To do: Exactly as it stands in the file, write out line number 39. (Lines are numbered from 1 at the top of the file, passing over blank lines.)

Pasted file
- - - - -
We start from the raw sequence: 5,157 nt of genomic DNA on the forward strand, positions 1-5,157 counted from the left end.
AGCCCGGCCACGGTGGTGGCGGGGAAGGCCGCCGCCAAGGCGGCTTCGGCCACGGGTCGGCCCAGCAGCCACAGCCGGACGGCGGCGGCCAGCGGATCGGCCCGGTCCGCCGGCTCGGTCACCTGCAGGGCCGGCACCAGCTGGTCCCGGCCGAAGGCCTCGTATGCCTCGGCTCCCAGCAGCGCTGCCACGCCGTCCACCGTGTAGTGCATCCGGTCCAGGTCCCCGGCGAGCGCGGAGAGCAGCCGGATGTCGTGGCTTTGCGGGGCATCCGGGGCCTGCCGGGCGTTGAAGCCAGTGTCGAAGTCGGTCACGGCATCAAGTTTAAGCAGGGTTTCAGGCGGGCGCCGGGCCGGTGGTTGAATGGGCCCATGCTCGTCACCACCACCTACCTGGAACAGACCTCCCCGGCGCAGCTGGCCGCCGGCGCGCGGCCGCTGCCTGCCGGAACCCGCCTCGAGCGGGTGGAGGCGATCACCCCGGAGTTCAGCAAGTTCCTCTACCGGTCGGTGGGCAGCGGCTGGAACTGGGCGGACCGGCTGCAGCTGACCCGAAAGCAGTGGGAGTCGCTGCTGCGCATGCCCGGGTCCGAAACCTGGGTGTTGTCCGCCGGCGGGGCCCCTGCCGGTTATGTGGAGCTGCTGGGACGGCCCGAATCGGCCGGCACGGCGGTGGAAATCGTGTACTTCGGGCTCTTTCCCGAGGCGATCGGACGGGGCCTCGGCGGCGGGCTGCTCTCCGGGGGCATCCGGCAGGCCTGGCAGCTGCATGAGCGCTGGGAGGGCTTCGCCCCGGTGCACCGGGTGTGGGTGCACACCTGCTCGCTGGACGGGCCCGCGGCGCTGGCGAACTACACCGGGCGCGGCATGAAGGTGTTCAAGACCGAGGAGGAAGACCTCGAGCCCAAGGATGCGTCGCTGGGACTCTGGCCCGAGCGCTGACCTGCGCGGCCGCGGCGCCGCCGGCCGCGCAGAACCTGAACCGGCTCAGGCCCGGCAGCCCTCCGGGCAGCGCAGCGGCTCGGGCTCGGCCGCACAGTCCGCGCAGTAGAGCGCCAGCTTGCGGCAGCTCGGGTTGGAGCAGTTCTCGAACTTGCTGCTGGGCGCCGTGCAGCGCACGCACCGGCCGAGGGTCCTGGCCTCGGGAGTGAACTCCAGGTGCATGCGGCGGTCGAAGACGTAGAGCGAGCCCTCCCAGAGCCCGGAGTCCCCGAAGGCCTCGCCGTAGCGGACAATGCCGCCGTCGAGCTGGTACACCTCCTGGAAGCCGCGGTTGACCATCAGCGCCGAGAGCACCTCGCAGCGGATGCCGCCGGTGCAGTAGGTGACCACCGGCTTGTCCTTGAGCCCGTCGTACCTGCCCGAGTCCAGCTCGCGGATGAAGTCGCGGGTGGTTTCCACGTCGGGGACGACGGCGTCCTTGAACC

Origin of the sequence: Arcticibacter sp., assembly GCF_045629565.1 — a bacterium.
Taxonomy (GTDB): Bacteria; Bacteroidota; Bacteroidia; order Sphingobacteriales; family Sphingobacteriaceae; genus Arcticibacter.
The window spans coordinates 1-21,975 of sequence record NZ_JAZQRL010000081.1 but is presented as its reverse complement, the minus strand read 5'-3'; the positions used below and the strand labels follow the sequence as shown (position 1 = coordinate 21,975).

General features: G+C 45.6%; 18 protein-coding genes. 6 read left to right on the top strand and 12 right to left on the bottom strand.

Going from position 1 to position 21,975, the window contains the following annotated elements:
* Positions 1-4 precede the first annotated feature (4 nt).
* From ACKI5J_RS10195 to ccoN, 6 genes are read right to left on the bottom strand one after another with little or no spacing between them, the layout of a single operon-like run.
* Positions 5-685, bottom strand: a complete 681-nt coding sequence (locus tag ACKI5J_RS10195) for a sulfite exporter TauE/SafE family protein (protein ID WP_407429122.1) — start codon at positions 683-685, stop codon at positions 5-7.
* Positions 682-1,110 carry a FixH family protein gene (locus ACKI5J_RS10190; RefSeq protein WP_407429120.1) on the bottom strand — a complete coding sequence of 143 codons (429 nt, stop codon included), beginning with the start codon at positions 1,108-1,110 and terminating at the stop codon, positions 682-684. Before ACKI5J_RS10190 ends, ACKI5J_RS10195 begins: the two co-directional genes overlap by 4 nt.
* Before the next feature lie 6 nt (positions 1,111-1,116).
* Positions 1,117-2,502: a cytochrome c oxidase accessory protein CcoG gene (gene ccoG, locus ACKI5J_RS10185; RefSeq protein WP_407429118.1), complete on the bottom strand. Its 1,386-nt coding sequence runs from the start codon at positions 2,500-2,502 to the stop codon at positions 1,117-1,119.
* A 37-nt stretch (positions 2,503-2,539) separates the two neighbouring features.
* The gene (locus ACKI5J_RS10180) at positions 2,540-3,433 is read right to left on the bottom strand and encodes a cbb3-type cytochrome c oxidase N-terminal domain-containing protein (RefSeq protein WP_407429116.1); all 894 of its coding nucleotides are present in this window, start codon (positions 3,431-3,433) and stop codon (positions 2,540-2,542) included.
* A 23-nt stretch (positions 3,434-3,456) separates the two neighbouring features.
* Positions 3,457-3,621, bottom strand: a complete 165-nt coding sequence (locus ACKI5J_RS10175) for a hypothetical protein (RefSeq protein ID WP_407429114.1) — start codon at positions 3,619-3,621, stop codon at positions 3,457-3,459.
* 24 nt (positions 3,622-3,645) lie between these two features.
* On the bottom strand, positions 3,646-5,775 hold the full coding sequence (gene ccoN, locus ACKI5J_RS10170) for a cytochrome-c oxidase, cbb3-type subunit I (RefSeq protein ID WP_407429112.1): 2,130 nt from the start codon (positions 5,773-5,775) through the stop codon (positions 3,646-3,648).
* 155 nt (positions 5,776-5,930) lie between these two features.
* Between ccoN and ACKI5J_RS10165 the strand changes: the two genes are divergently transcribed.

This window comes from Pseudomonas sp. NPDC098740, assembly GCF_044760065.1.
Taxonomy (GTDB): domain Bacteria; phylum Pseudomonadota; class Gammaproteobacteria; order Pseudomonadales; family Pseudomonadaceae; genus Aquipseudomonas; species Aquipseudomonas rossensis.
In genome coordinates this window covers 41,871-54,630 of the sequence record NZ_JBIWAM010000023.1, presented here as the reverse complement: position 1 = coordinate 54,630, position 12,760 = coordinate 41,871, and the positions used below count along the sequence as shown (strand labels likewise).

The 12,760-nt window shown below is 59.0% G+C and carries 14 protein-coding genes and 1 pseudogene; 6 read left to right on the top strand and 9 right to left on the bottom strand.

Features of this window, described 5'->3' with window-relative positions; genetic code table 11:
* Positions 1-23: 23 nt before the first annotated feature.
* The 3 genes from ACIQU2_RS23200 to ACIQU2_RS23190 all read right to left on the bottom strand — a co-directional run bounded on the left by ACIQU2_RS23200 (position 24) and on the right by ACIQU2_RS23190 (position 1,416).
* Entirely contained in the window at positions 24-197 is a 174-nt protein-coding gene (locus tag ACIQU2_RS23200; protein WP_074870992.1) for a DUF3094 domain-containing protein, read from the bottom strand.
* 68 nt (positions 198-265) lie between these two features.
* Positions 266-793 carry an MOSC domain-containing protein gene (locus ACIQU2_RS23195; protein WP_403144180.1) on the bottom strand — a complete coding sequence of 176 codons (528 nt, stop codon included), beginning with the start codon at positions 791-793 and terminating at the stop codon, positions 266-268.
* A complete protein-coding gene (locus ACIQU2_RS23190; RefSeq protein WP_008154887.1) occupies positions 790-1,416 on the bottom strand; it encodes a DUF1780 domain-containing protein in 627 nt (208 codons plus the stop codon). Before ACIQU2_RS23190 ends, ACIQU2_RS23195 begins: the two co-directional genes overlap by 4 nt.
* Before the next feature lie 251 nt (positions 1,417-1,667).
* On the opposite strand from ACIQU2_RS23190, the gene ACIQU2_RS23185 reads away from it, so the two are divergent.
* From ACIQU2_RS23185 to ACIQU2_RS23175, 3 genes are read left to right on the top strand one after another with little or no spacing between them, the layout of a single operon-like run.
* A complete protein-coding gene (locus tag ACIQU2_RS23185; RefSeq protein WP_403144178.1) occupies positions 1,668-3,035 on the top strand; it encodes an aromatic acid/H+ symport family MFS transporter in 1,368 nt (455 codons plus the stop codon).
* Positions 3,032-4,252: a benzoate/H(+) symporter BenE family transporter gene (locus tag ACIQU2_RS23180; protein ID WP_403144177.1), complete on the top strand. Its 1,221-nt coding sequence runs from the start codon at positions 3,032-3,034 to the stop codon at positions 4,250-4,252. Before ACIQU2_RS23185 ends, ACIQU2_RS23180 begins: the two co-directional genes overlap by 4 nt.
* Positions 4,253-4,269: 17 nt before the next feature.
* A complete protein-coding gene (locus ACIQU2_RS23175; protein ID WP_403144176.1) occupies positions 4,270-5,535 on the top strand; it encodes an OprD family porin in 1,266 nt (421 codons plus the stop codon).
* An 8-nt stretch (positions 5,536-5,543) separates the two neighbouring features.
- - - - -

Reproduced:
* A complete protein-coding gene (locus ACIQU2_RS23175; protein ID WP_403144176.1) occupies positions 4,270-5,535 on the top strand; it encodes an OprD family porin in 1,266 nt (421 codons plus the stop codon).